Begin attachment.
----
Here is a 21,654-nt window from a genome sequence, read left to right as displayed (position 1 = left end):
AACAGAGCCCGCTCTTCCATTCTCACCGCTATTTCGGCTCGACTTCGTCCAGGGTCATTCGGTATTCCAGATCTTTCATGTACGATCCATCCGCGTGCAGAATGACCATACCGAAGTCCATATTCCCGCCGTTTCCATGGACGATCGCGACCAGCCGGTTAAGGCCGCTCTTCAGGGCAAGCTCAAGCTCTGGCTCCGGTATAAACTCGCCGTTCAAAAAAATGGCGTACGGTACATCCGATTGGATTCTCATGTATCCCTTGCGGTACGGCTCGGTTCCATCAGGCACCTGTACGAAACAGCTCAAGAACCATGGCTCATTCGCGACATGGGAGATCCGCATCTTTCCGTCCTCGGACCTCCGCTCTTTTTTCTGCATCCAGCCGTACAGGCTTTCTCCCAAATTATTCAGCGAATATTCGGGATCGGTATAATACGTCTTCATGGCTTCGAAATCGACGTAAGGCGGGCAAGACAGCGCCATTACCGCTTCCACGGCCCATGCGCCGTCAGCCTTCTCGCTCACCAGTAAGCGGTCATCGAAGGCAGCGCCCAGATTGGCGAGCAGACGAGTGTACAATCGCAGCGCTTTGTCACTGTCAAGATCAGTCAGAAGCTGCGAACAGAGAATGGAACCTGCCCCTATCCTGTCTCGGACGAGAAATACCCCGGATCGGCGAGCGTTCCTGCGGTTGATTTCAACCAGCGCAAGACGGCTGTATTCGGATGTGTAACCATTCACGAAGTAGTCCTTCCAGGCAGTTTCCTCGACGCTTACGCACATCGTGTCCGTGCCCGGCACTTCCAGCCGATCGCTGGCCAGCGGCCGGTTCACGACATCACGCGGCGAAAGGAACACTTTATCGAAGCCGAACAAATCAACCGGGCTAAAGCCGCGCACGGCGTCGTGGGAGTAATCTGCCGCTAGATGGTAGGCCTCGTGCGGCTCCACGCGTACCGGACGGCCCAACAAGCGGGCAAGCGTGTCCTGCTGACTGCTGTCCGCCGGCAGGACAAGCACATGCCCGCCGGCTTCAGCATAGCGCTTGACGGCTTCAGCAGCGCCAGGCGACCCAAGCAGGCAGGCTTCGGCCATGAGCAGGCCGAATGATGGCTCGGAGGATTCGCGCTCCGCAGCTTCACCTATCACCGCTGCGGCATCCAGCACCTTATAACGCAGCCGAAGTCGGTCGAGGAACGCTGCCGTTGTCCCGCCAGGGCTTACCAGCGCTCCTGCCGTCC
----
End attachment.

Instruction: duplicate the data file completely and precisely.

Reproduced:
Here is a 21,654-nt window from a genome sequence, read left to right as displayed (position 1 = left end):
AACAGAGCCCGCTCTTCCATTCTCACCGCTATTTCGGCTCGACTTCGTCCAGGGTCATTCGGTATTCCAGATCTTTCATGTACGATCCATCCGCGTGCAGAATGACCATACCGAAGTCCATATTCCCGCCGTTTCCATGGACGATCGCGACCAGCCGGTTAAGGCCGCTCTTCAGGGCAAGCTCAAGCTCTGGCTCCGGTATAAACTCGCCGTTCAAAAAAATGGCGTACGGTACATCCGATTGGATTCTCATGTATCCCTTGCGGTACGGCTCGGTTCCATCAGGCACCTGTACGAAACAGCTCAAGAACCATGGCTCATTCGCGACATGGGAGATCCGCATCTTTCCGTCCTCGGACCTCCGCTCTTTTTTCTGCATCCAGCCGTACAGGCTTTCTCCCAAATTATTCAGCGAATATTCGGGATCGGTATAATACGTCTTCATGGCTTCGAAATCGACGTAAGGCGGGCAAGACAGCGCCATTACCGCTTCCACGGCCCATGCGCCGTCAGCCTTCTCGCTCACCAGTAAGCGGTCATCGAAGGCAGCGCCCAGATTGGCGAGCAGACGAGTGTACAATCGCAGCGCTTTGTCACTGTCAAGATCAGTCAGAAGCTGCGAACAGAGAATGGAACCTGCCCCTATCCTGTCTCGGACGAGAAATACCCCGGATCGGCGAGCGTTCCTGCGGTTGATTTCAACCAGCGCAAGACGGCTGTATTCGGATGTGTAACCATTCACGAAGTAGTCCTTCCAGGCAGTTTCCTCGACGCTTACGCACATCGTGTCCGTGCCCGGCACTTCCAGCCGATCGCTGGCCAGCGGCCGGTTCACGACATCACGCGGCGAAAGGAACACTTTATCGAAGCCGAACAAATCAACCGGGCTAAAGCCGCGCACGGCGTCGTGGGAGTAATCTGCCGCTAGATGGTAGGCCTCGTGCGGCTCCACGCGTACCGGACGGCCCAACAAGCGGGCAAGCGTGTCCTGCTGACTGCTGTCCGCCGGCAGGACAAGCACATGCCCGCCGGCTTCAGCATAGCGCTTGACGGCTTCAGCAGCGCCAGGCGACCCAAGCAGGCAGGCTTCGGCCATGAGCAGGCCGAATGATGGCTCGGAGGATTCGCGCTCCGCAGCTTCACCTATCACCGCTGCGGCATCCAGCACCTTATAACGCAGCCGAAGTCGGTCGAGGAACGCTGCCGTTGTCCCGCCAGGGCTTACCAGCGCTCCTGCCGTCC